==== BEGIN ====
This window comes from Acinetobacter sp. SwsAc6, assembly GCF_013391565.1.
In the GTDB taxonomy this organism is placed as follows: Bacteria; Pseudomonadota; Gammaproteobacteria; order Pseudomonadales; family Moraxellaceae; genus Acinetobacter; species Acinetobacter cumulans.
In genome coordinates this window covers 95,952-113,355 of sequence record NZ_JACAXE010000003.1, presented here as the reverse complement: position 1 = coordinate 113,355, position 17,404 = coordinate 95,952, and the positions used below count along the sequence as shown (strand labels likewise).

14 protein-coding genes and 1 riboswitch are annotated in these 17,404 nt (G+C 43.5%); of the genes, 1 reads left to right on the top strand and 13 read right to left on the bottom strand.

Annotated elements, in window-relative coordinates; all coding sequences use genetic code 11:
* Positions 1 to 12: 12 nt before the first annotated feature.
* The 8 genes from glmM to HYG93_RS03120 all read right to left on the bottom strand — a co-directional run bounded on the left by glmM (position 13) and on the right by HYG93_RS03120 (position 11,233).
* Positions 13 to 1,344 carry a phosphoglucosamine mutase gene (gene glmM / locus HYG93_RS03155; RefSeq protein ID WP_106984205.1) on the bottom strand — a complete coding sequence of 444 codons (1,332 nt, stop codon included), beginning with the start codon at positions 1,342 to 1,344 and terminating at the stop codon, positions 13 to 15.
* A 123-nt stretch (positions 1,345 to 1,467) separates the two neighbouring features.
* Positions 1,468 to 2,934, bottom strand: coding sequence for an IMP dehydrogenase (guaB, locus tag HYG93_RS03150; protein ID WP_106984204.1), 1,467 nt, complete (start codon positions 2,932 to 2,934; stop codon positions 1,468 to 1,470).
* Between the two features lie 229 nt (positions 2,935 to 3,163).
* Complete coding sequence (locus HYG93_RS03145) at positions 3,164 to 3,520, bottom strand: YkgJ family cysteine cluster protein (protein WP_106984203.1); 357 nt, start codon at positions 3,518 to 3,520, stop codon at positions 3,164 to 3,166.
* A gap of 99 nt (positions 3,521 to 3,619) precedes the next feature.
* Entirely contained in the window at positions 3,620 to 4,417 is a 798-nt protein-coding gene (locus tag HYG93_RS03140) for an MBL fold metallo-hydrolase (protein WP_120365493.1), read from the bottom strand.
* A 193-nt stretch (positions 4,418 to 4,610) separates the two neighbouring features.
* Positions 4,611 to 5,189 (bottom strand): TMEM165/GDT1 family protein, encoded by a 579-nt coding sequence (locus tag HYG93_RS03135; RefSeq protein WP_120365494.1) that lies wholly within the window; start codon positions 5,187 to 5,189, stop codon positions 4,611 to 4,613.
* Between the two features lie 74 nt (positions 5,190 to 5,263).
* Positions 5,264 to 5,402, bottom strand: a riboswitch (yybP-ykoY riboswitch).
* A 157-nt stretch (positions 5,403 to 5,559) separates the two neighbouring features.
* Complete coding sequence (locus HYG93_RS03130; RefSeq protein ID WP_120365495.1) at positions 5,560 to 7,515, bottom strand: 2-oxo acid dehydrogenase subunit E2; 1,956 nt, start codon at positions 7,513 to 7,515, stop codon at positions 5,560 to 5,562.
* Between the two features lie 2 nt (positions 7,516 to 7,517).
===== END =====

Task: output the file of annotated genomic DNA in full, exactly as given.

This window comes from Acinetobacter sp. SwsAc6, assembly GCF_013391565.1.
In the GTDB taxonomy this organism is placed as follows: Bacteria; Pseudomonadota; Gammaproteobacteria; order Pseudomonadales; family Moraxellaceae; genus Acinetobacter; species Acinetobacter cumulans.
In genome coordinates this window covers 95,952-113,355 of sequence record NZ_JACAXE010000003.1, presented here as the reverse complement: position 1 = coordinate 113,355, position 17,404 = coordinate 95,952, and the positions used below count along the sequence as shown (strand labels likewise).

14 protein-coding genes and 1 riboswitch are annotated in these 17,404 nt (G+C 43.5%); of the genes, 1 reads left to right on the top strand and 13 read right to left on the bottom strand.

Annotated elements, in window-relative coordinates; all coding sequences use genetic code 11:
* Positions 1 to 12: 12 nt before the first annotated feature.
* The 8 genes from glmM to HYG93_RS03120 all read right to left on the bottom strand — a co-directional run bounded on the left by glmM (position 13) and on the right by HYG93_RS03120 (position 11,233).
* Positions 13 to 1,344 carry a phosphoglucosamine mutase gene (gene glmM / locus HYG93_RS03155; RefSeq protein ID WP_106984205.1) on the bottom strand — a complete coding sequence of 444 codons (1,332 nt, stop codon included), beginning with the start codon at positions 1,342 to 1,344 and terminating at the stop codon, positions 13 to 15.
* A 123-nt stretch (positions 1,345 to 1,467) separates the two neighbouring features.
* Positions 1,468 to 2,934, bottom strand: coding sequence for an IMP dehydrogenase (guaB, locus tag HYG93_RS03150; protein ID WP_106984204.1), 1,467 nt, complete (start codon positions 2,932 to 2,934; stop codon positions 1,468 to 1,470).
* Between the two features lie 229 nt (positions 2,935 to 3,163).
* Complete coding sequence (locus HYG93_RS03145) at positions 3,164 to 3,520, bottom strand: YkgJ family cysteine cluster protein (protein WP_106984203.1); 357 nt, start codon at positions 3,518 to 3,520, stop codon at positions 3,164 to 3,166.
* A gap of 99 nt (positions 3,521 to 3,619) precedes the next feature.
* Entirely contained in the window at positions 3,620 to 4,417 is a 798-nt protein-coding gene (locus tag HYG93_RS03140) for an MBL fold metallo-hydrolase (protein WP_120365493.1), read from the bottom strand.
* A 193-nt stretch (positions 4,418 to 4,610) separates the two neighbouring features.
* Positions 4,611 to 5,189 (bottom strand): TMEM165/GDT1 family protein, encoded by a 579-nt coding sequence (locus tag HYG93_RS03135; RefSeq protein WP_120365494.1) that lies wholly within the window; start codon positions 5,187 to 5,189, stop codon positions 4,611 to 4,613.
* Between the two features lie 74 nt (positions 5,190 to 5,263).
* Positions 5,264 to 5,402, bottom strand: a riboswitch (yybP-ykoY riboswitch).
* A 157-nt stretch (positions 5,403 to 5,559) separates the two neighbouring features.
* Complete coding sequence (locus HYG93_RS03130; RefSeq protein ID WP_120365495.1) at positions 5,560 to 7,515, bottom strand: 2-oxo acid dehydrogenase subunit E2; 1,956 nt, start codon at positions 7,513 to 7,515, stop codon at positions 5,560 to 5,562.
* Between the two features lie 2 nt (positions 7,516 to 7,517).